Fall incidents are common in old age, with a rising injury rate with increasing age. Falling is not a diagnosis per se, but a symptom that can result from a number of diseases and abnormalities. However, even though there are abundant studies addressing possible causes of fall incidents in older persons, there are still quite a few unresolved questions. In this thesis, we focus on two groups of (possible) fall-risk factors. First, we address cardiovascular risk factors for falls and second, we elude on the effects of withdrawal of drugs that are known in the literature to increase fall risk. Chapter 1 gives a general introduction to this thesis. Chapter 2 contains a selection of case reports regarding drug-related falls. These patients prompted us to conduct a prospective cohort study on this topic. In all these patients, falling was attributed to the use of certain drugs and fall incidents ceased after withdrawal of these drugs. Chapter 3 focuses on cardiovascular determinants of falls. In chapter 3.1 the association between echocardiographic abnormalities and fall incidents was investigated in a prospective cohort of geriatric outpatients. It is generally accepted that certain structural cardiac abnormalities, like for example aortic valve stenosis, mitral valve regurgitation and pulmonary hypertension can result in syncopal events. We showed that there was a significant association with fall incidents for both valvular regurgitations and pulmonary hypertension. Fall risk increased with increasing severity of the abnormality. No relation was found between aortic valve stenosis and fall incidents, probably due to a lack of moderate and severe stenoses in our follow-up group. In chapter 3.2 the association between left ventricular systolic function, as measured with echocardiography, and fall risk was examined in the Rotterdam study. The risk of a serious fall incident during follow-up was significantly higher if left ventricular ejection fraction was impaired. In chapter 3.3 the optimal measurement method of orthostatic hypotension in relation to falls was studied. Within a cohort of geriatric outpatients it was investigated which time average of continuous- finger-blood-pressure measurement showed the best association between OH and falls. This was also compared with conventional sphygmomanometer measurements. The best association was found when using 5-second averages of the continuous measurement method. Since the aetiology of falls is often multifactorial, orthostatic hypotension and falls remained poorly correlated, irrespective of the method or time average that was applied. The studies described in chapter 4 concern the relationship between the use of fall-riskincreasing drugs and falls, including the pathway leading to these fall incidents. In chapter 4.1 fall risk after withdrawal of certain drugs is tested in a cohort of geriatric outpatients. Several drugs have been associated with an increased fall risk, but it is not yet known if withdrawal of these drugs leads to a decrease in fall incidents. This study indicates that withdrawal of all fall-risk-increasing drugs, including both cardiovascular and psychotropic drugs, is an effective intervention for lowering falls incidence. The effect was highest for Chapter 6 Summary/Samenvatting 129 withdrawal of cardiovascular drugs. The effect of withdrawal of fall-risk-increasing drugs on mobility test outcomes is shown in chapter 4.2. Mobility tests, such as the Timed Up and Go Test are well-established predictors for fall incidents. Falls due to usage of certain drugs might be largely or at least partly caused by the impairment of mobility that these drugs can generate. This was confirmed by our study, since alongside with a reduction in falls, 10-meter walking test and Timed Up and Go Test significantly improved during follow-up. Other adverse drug effects that might be important in the causal pathway of drug use and ensuing fall incidents are cardiovascular abnormalities, e.g. orthostatic hypotension, vasovagal collapse, and carotid sinus hypersensitivity. This was investigated in chapter 4.3. For this, the effect of withdrawal of fall-risk- increasing drugs on tilt-table test outcomes was tested. In our study orthostatic hypotension improved significantly after drug withdrawal. Subgroup analysis of cardiovascular drug withdrawal showed a signifi- cant reduction in both orthostatic hypotension and carotid sinus hypersensitivity. These results indicate that derangement of cardiovascular homeostasis may be an important mechanism by which drug use results in fall incidents. Chapter 4.4 deals with the cost-effectiveness of the intervention. Chapter 4.1-4.3 show that withdrawal of fall- risk-increasing drugs is clinically effective. However, given the continuous pressure on healthcare costs during the last decades, it is important to also address the cost- effectiveness of medical interventions. In our cohort, the intervention, i.e. drug withdrawal, was not only cost-effective; it also generated significant cost savings. Although the effect is likely to decrease over time, cost savings were already generated in the short run. Long- term management of drug withdrawal will require extra efforts, but is also likely to sustain the risk reduction. In the general discussion, chapter 5, the main findings of this thesis are discussed and put in a broader perspective. The results indicate that there is room for improvement in the multifactorial approach of older fallers. This appears to be true both for the assessment of cardiovascular abnormalities and for the withdrawal of fall-risk- increasing drugs.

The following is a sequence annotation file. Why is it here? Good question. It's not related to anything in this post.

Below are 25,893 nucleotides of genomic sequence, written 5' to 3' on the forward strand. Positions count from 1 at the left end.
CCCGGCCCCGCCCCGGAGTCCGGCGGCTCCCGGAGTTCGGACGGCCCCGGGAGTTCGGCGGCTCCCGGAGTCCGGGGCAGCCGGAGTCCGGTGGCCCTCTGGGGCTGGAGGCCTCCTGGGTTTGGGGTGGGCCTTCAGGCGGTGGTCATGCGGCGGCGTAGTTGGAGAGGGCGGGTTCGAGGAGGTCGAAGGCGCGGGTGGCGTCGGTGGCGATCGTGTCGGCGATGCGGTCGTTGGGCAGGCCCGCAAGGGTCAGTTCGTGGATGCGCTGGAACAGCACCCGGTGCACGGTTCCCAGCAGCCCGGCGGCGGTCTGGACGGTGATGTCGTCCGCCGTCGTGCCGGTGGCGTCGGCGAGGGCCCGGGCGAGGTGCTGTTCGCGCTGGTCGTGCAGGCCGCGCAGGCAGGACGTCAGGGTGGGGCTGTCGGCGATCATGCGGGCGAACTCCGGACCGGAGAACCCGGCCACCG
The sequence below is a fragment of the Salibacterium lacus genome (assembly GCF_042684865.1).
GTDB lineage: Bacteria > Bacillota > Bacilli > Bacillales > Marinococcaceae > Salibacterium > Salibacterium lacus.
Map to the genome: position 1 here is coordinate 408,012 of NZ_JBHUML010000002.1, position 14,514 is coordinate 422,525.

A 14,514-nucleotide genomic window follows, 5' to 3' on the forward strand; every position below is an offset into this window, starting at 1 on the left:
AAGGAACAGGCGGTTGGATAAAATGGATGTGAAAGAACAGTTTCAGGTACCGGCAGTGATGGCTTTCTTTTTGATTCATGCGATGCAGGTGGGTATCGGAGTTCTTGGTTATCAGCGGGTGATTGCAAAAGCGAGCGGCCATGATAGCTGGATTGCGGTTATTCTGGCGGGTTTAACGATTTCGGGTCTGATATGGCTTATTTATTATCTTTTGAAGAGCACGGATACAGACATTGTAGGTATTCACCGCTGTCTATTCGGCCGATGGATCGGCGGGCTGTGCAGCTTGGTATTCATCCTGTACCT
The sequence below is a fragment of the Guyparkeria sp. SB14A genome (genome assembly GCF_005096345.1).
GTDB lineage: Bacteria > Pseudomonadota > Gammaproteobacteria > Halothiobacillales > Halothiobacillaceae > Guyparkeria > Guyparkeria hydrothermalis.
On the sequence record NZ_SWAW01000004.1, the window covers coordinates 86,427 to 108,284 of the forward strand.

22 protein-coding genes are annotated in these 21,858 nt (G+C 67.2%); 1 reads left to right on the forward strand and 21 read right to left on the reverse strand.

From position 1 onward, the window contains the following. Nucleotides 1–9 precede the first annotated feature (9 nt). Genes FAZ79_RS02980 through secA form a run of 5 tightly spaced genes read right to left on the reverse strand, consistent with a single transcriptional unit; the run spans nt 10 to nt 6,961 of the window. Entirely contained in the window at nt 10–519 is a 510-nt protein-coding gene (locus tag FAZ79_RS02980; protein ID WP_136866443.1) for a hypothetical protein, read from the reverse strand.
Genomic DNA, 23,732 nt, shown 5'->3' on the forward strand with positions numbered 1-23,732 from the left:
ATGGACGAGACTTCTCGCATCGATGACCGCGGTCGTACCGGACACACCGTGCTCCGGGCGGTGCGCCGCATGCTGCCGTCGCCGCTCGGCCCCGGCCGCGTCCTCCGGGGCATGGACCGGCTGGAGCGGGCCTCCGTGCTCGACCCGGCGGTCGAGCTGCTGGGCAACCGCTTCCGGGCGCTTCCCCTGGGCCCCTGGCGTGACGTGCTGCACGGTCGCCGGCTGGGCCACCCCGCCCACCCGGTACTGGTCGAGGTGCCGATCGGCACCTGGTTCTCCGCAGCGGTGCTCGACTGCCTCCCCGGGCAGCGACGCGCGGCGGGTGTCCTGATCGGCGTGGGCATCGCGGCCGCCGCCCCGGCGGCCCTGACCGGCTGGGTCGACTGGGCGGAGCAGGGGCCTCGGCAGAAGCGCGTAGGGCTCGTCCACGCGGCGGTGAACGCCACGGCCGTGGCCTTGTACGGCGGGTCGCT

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European Commission, Ministry of Health, Welfare and Sports, Municipality of Rotterdam, Netherlands Organization for Health Research and Development, Netherlands Organization for Scientific Research (NWO), Pols, Prof. Dr. H.A.P. (promotor), Research Institute for Diseases in the Elderly, Stricker, Prof. Dr. B.H.Ch. (promotor), The Ministry of Education, Culture and Science
H.A.P. Pols (Huib)
Erasmus University Rotterdam , Optima Grafische Communicatie, Rotterdam
Erasmus MC: University Medical Center Rotterdam

van der Velde, N. (2007, May 23). Falls in old age: pills, the heart and beyond: Withdrawal of drugs and screening for cardiovascular causes in older fallers. Retrieved from http://hdl.handle.net/1765/10146